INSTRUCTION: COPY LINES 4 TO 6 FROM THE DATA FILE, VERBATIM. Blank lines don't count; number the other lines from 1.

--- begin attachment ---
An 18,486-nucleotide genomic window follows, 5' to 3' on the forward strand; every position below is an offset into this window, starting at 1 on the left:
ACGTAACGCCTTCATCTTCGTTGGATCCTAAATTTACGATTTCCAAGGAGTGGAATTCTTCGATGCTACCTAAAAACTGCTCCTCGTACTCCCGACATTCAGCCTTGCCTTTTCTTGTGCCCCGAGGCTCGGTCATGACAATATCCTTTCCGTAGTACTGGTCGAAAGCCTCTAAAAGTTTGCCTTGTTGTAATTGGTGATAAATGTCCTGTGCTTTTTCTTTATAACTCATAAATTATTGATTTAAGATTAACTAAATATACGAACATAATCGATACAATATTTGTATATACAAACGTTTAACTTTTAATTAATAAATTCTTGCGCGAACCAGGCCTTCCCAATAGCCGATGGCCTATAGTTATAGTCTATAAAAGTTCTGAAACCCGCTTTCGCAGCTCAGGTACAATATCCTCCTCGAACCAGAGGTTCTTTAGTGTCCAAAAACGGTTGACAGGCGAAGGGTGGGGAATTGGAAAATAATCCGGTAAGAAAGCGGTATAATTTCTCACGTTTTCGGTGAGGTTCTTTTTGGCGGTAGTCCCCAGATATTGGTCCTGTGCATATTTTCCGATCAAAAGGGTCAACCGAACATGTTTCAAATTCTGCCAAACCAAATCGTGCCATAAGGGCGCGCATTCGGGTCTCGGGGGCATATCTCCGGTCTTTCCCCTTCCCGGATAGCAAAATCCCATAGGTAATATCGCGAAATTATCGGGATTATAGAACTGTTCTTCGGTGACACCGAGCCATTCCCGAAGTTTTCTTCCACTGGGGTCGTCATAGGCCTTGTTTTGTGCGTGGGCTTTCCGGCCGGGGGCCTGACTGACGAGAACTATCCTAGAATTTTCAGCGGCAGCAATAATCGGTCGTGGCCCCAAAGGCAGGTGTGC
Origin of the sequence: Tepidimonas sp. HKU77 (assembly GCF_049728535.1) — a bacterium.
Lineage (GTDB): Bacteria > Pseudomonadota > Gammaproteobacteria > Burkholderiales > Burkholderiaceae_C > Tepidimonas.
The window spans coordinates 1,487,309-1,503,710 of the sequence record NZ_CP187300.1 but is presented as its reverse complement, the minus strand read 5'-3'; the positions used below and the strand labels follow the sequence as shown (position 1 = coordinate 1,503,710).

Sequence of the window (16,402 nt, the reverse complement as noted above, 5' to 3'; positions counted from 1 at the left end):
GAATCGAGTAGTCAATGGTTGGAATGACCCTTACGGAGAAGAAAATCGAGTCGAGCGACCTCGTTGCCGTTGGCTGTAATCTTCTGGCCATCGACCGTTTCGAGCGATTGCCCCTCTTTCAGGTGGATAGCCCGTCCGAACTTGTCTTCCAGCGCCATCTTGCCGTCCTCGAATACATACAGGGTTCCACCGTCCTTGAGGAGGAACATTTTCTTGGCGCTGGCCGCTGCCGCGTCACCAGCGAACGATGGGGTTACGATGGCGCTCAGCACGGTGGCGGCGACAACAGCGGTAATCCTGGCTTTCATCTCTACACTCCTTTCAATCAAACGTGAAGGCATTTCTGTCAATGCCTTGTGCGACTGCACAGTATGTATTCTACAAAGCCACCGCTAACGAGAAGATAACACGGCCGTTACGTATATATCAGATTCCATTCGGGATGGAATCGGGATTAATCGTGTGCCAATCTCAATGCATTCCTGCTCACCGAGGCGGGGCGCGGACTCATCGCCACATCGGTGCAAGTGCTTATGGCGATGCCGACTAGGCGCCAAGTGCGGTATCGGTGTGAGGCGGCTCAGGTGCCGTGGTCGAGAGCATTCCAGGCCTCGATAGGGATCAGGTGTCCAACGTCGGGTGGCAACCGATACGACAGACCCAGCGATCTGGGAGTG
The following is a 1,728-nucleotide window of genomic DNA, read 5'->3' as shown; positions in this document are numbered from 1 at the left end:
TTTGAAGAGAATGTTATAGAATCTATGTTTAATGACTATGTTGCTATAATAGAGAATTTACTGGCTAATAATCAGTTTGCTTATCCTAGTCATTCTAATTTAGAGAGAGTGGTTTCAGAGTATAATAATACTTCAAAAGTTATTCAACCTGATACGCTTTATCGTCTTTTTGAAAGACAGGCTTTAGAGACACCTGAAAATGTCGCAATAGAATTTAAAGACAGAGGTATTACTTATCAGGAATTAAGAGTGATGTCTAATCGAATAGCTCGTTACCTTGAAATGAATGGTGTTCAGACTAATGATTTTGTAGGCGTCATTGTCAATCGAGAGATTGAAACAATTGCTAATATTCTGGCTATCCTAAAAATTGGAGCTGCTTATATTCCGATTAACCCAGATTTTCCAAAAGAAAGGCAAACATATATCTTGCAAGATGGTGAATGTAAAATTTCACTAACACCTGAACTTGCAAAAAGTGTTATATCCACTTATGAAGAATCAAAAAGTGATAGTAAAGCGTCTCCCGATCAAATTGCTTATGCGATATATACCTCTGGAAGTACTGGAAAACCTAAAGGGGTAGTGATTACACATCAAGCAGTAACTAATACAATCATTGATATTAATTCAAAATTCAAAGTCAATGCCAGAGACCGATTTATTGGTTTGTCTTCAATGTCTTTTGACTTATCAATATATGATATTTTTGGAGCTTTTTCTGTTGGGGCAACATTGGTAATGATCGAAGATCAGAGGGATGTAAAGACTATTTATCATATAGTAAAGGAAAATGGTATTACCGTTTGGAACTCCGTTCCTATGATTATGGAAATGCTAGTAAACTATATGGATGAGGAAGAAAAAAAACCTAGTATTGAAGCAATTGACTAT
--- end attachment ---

Lineage (GTDB): Bacteria > Pseudomonadota > Gammaproteobacteria > Burkholderiales > Burkholderiaceae_C > Tepidimonas.
The window spans coordinates 1,487,309-1,503,710 of the sequence record NZ_CP187300.1 but is presented as its reverse complement, the minus strand read 5'-3'; the positions used below and the strand labels follow the sequence as shown (position 1 = coordinate 1,503,710).

Sequence of the window (16,402 nt, the reverse complement as noted above, 5' to 3'; positions counted from 1 at the left end):